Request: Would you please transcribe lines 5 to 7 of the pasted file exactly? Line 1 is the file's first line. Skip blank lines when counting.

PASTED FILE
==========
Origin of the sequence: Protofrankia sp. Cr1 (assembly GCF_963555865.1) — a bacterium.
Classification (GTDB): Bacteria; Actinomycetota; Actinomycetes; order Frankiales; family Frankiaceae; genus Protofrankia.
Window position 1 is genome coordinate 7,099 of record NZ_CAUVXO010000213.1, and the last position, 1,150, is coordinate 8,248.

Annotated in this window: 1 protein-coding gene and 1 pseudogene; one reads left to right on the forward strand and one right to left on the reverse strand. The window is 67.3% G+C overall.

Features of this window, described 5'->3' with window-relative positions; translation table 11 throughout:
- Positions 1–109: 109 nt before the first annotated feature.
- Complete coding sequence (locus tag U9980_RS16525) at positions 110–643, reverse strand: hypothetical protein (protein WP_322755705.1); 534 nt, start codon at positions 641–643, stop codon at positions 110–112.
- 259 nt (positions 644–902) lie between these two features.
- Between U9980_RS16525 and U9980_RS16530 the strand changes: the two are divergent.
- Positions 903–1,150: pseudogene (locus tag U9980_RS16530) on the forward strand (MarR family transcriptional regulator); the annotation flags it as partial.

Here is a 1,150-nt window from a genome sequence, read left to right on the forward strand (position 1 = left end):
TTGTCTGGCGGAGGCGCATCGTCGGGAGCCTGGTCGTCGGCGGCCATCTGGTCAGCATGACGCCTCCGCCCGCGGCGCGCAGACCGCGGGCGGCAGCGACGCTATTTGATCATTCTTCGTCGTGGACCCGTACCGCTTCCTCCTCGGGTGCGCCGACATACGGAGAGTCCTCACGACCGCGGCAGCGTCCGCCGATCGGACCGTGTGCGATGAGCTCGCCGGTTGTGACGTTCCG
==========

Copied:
Features of this window, described 5'->3' with window-relative positions; translation table 11 throughout:
- Positions 1–109: 109 nt before the first annotated feature.
- Complete coding sequence (locus tag U9980_RS16525) at positions 110–643, reverse strand: hypothetical protein (protein WP_322755705.1); 534 nt, start codon at positions 641–643, stop codon at positions 110–112.